Sign-Offs and Signatures

The actual ending of a letter is pretty easy, especially for the formal business letter. Here are some useful examples of how to successfully sign-off just above your signature.

Examples of How to Sign off on a Business/Formal Letter

A short, sweet, and safe way to sign off. Many experts agree that "Best" is the best way to go. You can extend it to say "All the best" or "Best regards."

A slightly British-sounding sign-off which conveys friendly cheer but may also allude to drinking alcohol, which might be a bit too informal for some.

Faithfully (or Faithfully yours),
Adds a touch of loyalty but might also come across as a bit too zealous.

Hope this helps,
If you're trying to help someone or offering advice, this might be the perfect closer.

Looking forward,
Conveys a pleasant, casual assurance of continued relationship.

Indicates professionalism and respect. You can make it more emotional with "Warm regards," but "Warmest regards" might be a little too warm for a professional letter.

A nice and somewhat deferential way to end the letter.

The most common and benign closer.

Thanks (or Thanks again),
Use this if you haven't already fully expressed your gratitude.

A nice but not over-the-top touch of emotion; probably best when you have already met the person face-to-face at least once.

With anticipation,
If your letter's main purpose was to make a plan or set up an appointment, this may be the way to go.

Q: Should I use an emoticon?

A: Only with friends, and never in business!

Examples of How to Conclude an Informal Letter

Here, you can say basically whatever you desire. Here are some common informal letter goodbyes:

  • Adios, (whether or not you speak Spanish, a warm way to end the letter)
  • Always and forever,
  • Best regards, (this works for both formal and informal writing)
  • Best wishes,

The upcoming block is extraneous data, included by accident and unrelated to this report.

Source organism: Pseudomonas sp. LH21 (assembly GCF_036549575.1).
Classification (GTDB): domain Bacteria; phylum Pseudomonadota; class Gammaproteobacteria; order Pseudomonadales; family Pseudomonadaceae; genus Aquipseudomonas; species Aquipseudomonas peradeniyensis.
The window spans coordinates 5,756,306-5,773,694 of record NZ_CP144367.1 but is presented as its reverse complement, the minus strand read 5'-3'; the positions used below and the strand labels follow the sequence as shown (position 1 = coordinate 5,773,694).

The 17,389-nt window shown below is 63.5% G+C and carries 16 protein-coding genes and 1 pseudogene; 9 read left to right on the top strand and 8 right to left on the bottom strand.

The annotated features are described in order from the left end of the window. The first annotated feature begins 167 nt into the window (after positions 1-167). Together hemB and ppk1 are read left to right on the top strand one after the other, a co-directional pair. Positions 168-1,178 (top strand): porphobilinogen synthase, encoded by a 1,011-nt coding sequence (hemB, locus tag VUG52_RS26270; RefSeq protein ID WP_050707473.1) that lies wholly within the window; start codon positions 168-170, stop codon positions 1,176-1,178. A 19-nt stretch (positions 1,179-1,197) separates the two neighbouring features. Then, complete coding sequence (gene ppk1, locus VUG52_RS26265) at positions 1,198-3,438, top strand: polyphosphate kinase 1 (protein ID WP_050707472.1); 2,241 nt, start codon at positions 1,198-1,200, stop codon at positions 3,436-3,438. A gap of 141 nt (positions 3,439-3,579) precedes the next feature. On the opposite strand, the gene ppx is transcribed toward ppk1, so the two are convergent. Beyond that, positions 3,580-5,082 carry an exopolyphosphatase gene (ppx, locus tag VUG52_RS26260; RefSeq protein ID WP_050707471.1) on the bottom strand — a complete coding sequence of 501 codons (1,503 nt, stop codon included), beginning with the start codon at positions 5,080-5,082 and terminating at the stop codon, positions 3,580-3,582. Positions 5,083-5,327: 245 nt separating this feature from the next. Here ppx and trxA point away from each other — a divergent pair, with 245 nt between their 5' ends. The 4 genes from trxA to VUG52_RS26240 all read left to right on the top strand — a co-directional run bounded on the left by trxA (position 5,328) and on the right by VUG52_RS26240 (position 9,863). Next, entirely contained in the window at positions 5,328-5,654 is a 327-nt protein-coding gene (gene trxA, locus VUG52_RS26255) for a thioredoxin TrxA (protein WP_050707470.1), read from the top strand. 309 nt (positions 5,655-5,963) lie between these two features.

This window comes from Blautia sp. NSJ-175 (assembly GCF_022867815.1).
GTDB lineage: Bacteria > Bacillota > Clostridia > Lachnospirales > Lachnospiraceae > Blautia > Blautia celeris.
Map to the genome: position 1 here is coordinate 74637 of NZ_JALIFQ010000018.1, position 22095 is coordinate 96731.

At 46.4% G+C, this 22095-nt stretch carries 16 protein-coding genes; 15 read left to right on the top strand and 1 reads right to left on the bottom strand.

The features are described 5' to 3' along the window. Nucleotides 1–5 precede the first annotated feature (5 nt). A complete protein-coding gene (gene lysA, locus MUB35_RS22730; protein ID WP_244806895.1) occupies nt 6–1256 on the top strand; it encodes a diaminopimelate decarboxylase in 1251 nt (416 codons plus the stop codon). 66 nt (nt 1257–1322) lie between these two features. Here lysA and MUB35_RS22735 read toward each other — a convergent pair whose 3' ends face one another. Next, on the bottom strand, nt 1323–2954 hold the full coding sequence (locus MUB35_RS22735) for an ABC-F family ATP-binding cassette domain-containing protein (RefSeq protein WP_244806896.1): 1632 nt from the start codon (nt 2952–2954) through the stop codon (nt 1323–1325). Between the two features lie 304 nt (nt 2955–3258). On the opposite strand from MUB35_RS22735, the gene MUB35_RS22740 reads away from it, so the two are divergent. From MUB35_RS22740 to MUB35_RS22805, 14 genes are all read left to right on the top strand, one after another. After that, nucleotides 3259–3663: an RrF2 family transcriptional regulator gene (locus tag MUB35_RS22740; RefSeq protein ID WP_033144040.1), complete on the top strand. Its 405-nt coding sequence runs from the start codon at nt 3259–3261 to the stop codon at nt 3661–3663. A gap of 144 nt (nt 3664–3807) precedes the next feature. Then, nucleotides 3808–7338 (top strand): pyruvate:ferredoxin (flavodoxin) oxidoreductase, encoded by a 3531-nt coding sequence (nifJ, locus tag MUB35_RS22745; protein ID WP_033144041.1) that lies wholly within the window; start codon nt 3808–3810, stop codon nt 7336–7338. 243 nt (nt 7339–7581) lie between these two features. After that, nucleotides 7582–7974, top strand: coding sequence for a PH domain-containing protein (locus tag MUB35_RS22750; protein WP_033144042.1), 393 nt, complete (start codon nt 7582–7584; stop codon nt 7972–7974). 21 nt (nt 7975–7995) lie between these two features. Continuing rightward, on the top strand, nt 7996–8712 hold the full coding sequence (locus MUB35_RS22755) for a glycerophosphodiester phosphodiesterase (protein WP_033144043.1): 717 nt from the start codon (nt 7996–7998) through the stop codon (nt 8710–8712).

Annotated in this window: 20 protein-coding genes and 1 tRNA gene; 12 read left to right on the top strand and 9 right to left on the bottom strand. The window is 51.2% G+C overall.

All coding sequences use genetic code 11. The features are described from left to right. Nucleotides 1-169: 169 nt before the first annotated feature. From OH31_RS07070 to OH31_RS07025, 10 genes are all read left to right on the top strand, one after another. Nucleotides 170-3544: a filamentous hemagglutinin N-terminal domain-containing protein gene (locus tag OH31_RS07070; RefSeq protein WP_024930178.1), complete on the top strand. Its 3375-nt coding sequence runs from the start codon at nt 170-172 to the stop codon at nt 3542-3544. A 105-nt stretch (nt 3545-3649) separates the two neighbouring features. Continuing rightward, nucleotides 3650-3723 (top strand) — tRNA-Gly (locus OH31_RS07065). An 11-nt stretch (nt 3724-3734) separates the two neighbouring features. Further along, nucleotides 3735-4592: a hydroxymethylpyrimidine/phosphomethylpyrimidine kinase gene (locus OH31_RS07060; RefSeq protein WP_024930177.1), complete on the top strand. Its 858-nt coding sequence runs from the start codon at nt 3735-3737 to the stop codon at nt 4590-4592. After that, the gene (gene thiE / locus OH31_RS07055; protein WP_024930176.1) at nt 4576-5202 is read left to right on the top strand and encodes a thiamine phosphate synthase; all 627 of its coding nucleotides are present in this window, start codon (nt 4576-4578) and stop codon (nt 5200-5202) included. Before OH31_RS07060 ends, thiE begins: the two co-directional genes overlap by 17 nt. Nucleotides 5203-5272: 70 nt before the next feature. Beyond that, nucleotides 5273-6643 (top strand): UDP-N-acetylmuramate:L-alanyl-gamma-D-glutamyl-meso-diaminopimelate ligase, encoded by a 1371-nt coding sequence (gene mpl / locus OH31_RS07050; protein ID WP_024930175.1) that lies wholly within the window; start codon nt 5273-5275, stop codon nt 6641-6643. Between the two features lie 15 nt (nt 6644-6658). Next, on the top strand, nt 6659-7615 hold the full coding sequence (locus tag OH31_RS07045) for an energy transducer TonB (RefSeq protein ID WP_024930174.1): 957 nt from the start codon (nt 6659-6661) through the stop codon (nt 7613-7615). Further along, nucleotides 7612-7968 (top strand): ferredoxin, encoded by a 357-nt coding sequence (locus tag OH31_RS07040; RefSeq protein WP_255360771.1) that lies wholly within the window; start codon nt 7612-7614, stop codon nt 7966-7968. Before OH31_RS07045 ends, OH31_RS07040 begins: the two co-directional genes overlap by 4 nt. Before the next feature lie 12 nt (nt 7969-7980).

• Ciao,
  • Emoticons (smiley faces, :-), etc.,
  • High five,
  • Hugs,
  • Kindest regards,
  • Lots of love,
  • Love,
  • Missing you,
  • See you around,
  • Ta ta!
  • Take it easy,
  • XOXO,
  • Yours (or Yours truly—a bit too personal for most professional communications, but fine for intimate relationships).

More by this Author

Comments 10 comments

student 4 years ago

I am in the Kelley School of Business at IU Bloomington and trust me no one should use any of these endings for an actual business letter.

Famous 2 years ago

Wow good job

student 22 months ago

Helps a lot

Andrew M Lissah 13 months ago

Thanks very much for your advice.

BIG ROB 5 months ago


Alexey 5 months ago

This is very helpful.

Yalda 7 weeks ago

Thanks a lot

Haz 3 weeks ago

English is my second language, and we had to write a letter as an immigrant (the irony) and this really did help me so thank you very much.

mahesh 13 days ago

thanks for sharing

Dianne 4 days ago

Very helpful...thanks a bunch!

    Sign in or sign up and post using a HubPages Network account.

    0 of 8192 characters used
    Post Comment

    No HTML is allowed in comments, but URLs will be hyperlinked. Comments are not for promoting your articles or other sites.

    Click to Rate This Article